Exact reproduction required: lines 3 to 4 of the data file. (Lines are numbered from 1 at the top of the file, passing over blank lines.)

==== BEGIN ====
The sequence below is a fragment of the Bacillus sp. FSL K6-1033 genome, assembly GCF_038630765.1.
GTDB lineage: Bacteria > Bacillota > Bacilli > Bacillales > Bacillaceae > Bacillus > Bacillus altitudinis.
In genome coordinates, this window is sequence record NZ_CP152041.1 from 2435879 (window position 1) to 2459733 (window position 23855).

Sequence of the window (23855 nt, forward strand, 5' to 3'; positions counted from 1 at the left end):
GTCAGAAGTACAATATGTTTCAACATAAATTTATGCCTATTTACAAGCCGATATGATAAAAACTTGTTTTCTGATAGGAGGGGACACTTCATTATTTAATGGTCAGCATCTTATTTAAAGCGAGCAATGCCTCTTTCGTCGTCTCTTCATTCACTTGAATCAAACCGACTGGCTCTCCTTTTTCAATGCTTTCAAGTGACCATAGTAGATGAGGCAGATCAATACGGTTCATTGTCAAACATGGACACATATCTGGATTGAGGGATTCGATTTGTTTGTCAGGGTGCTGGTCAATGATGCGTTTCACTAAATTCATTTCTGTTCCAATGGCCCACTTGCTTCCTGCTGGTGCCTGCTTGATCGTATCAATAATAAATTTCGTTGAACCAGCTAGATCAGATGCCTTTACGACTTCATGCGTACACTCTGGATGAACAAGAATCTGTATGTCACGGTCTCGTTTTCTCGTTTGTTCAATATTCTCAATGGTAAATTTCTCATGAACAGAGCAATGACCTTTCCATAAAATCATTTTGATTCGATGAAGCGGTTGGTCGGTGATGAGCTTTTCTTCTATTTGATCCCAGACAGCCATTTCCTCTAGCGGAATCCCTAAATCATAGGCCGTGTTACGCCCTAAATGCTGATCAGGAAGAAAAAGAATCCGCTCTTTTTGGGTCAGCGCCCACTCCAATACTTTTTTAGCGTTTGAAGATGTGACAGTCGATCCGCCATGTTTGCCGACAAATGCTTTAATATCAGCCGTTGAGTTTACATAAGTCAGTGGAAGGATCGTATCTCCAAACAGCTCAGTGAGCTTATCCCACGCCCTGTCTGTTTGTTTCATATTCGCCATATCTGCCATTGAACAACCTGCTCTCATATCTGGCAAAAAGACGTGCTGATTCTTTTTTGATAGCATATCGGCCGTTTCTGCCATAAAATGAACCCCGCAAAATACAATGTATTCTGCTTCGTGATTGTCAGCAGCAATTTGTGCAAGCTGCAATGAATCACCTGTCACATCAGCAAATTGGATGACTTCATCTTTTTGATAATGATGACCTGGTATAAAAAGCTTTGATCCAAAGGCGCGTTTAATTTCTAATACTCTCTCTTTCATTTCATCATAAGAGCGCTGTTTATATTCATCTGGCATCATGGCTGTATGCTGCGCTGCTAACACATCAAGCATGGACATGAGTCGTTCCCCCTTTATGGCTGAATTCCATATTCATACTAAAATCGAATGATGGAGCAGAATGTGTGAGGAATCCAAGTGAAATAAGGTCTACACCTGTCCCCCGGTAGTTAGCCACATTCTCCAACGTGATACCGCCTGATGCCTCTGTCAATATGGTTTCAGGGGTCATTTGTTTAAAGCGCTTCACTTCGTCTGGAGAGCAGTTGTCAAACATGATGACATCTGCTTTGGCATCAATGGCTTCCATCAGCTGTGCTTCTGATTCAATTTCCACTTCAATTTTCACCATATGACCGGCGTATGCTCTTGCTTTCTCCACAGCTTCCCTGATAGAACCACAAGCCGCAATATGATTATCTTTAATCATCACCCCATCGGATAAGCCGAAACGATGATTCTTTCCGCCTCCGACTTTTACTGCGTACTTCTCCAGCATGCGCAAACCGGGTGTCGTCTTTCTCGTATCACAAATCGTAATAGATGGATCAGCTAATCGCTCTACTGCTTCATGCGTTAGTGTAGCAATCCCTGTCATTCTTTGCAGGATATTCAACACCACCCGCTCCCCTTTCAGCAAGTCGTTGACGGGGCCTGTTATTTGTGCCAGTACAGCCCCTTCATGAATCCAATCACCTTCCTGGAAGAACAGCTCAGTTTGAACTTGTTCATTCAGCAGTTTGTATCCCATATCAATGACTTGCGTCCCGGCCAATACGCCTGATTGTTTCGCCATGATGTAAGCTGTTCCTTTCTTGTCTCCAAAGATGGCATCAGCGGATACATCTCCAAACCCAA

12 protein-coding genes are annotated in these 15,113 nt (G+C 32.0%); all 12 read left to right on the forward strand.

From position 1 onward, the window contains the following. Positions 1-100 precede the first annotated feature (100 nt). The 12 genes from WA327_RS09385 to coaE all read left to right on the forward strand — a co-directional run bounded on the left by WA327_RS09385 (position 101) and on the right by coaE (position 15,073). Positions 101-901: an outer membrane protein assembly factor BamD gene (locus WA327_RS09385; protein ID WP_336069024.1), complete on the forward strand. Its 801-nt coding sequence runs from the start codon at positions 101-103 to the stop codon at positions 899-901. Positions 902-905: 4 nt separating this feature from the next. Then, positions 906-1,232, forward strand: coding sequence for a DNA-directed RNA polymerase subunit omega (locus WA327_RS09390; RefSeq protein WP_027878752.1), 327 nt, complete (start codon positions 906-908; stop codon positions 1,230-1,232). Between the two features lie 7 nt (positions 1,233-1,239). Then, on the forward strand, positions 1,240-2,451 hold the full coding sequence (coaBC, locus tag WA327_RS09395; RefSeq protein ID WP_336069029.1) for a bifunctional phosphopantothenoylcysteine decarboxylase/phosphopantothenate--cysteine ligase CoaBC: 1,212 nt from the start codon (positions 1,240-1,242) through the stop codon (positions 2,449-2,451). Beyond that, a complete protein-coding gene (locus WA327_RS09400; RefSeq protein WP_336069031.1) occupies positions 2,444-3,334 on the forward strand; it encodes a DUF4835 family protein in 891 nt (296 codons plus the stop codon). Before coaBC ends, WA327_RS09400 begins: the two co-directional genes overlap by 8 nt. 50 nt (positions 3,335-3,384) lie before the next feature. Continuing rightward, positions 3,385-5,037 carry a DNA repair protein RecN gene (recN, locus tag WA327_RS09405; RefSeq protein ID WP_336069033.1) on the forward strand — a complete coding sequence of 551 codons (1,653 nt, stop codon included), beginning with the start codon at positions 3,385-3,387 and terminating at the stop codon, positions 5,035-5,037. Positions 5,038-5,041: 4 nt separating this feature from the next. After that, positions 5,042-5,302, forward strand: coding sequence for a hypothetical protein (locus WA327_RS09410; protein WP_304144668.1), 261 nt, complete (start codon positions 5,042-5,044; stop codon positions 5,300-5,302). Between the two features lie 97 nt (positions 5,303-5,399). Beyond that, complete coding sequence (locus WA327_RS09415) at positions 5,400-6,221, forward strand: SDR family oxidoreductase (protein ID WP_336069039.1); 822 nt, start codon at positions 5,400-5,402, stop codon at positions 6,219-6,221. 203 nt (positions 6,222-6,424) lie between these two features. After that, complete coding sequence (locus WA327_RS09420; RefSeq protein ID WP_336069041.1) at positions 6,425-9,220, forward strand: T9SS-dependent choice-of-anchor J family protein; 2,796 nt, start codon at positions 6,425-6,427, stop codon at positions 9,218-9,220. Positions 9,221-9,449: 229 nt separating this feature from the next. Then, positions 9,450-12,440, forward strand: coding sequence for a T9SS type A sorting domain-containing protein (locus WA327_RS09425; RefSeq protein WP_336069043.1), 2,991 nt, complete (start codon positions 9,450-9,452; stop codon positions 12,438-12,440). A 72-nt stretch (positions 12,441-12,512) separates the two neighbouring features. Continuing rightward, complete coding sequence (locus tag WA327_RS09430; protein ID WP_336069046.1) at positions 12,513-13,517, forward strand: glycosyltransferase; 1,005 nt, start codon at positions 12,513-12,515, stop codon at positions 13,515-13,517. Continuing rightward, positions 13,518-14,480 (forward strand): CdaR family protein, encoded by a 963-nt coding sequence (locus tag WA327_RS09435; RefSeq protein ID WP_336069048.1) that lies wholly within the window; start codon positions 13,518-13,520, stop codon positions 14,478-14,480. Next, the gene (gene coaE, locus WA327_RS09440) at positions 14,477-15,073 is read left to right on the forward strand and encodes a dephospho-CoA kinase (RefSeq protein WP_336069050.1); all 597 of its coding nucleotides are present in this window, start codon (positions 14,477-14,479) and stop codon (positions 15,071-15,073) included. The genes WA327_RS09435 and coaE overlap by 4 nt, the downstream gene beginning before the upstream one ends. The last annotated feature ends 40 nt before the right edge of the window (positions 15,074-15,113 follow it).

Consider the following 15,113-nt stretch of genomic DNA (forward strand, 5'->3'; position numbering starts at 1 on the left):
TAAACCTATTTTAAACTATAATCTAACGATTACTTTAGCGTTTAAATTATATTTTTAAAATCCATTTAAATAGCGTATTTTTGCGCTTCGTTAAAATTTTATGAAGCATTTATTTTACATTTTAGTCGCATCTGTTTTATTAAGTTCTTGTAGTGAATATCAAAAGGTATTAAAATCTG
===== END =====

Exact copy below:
In genome coordinates, this window is sequence record NZ_CP152041.1 from 2435879 (window position 1) to 2459733 (window position 23855).

Sequence of the window (23855 nt, forward strand, 5' to 3'; positions counted from 1 at the left end):